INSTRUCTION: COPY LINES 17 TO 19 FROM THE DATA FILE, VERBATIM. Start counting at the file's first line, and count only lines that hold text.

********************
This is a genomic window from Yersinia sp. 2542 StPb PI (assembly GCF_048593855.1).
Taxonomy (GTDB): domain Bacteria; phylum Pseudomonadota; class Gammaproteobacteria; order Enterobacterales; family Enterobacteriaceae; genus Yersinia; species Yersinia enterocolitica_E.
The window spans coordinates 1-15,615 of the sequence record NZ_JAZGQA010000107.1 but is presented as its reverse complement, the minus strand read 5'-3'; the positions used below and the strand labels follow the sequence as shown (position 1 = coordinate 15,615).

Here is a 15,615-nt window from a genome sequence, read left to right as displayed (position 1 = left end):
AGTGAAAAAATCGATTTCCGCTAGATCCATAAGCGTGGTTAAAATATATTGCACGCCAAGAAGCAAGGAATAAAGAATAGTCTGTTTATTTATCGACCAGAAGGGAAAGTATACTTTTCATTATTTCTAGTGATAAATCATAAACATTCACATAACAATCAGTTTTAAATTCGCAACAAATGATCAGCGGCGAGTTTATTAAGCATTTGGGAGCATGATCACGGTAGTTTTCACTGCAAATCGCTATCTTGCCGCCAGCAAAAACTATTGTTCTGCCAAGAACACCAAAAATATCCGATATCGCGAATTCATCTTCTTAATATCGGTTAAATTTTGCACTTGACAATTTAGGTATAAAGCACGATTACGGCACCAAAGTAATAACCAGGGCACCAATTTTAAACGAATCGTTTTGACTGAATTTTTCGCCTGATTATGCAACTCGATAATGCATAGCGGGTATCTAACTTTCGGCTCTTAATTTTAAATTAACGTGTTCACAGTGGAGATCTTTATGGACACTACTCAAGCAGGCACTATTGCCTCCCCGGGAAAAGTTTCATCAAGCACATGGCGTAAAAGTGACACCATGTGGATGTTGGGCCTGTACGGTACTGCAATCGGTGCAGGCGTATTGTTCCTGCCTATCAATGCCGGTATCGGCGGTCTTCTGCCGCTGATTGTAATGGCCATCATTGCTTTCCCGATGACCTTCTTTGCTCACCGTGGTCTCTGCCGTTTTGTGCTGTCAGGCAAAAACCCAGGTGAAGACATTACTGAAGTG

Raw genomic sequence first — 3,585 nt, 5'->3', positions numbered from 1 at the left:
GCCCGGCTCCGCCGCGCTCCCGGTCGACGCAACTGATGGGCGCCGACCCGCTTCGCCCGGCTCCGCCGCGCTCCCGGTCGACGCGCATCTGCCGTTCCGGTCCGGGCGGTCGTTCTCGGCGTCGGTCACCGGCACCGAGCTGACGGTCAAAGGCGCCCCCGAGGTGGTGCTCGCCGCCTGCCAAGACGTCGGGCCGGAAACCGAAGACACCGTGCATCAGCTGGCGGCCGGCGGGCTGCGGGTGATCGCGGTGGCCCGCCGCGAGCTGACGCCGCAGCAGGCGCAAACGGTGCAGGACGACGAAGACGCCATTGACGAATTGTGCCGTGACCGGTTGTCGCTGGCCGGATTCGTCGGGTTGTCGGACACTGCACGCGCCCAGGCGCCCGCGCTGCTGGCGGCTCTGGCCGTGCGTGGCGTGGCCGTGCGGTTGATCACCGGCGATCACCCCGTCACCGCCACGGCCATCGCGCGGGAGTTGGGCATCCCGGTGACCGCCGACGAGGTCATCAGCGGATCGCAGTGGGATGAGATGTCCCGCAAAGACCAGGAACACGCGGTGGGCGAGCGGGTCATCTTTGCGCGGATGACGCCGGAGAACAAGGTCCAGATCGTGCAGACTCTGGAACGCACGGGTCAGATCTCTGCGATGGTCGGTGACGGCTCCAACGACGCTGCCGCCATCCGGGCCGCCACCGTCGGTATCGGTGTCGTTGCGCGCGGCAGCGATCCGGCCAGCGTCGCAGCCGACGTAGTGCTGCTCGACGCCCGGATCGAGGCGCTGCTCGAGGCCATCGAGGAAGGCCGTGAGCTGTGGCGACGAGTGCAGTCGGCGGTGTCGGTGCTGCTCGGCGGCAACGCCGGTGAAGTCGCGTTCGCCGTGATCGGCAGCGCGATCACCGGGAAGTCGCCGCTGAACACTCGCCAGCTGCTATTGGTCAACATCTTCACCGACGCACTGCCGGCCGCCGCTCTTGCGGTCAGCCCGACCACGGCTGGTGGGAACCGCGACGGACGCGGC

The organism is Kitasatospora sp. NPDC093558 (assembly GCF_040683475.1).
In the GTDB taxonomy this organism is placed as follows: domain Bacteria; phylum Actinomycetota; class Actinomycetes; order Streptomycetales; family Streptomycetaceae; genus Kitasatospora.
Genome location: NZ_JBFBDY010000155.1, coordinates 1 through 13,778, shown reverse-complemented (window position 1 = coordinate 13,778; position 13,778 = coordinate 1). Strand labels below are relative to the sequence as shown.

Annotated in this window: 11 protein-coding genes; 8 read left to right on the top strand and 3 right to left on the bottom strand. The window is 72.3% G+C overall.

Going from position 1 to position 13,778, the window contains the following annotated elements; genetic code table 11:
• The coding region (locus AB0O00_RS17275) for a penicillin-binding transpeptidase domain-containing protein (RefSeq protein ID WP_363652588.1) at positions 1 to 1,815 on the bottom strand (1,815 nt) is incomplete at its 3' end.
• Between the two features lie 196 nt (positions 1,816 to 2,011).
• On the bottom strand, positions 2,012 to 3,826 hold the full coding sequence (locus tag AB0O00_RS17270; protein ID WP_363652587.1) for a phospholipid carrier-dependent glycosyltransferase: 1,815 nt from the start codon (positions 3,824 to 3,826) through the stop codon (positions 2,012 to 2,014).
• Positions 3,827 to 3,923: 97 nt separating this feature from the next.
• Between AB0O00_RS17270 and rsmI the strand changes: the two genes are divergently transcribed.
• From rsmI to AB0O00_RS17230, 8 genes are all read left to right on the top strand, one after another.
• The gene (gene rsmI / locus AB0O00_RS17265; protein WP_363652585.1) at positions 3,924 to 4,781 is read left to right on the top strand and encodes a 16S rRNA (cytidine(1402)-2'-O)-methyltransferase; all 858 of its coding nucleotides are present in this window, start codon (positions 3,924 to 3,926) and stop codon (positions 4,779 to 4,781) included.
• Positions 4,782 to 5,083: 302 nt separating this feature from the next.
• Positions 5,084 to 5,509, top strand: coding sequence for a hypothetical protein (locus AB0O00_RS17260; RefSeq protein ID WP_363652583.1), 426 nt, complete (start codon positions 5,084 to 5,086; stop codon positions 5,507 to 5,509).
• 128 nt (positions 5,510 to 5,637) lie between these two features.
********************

• Between AB0O00_RS17270 and rsmI the strand changes: the two genes are divergently transcribed.
• From rsmI to AB0O00_RS17230, 8 genes are all read left to right on the top strand, one after another.
• The gene (gene rsmI / locus AB0O00_RS17265; protein WP_363652585.1) at positions 3,924 to 4,781 is read left to right on the top strand and encodes a 16S rRNA (cytidine(1402)-2'-O)-methyltransferase; all 858 of its coding nucleotides are present in this window, start codon (positions 3,924 to 3,926) and stop codon (positions 4,779 to 4,781) included.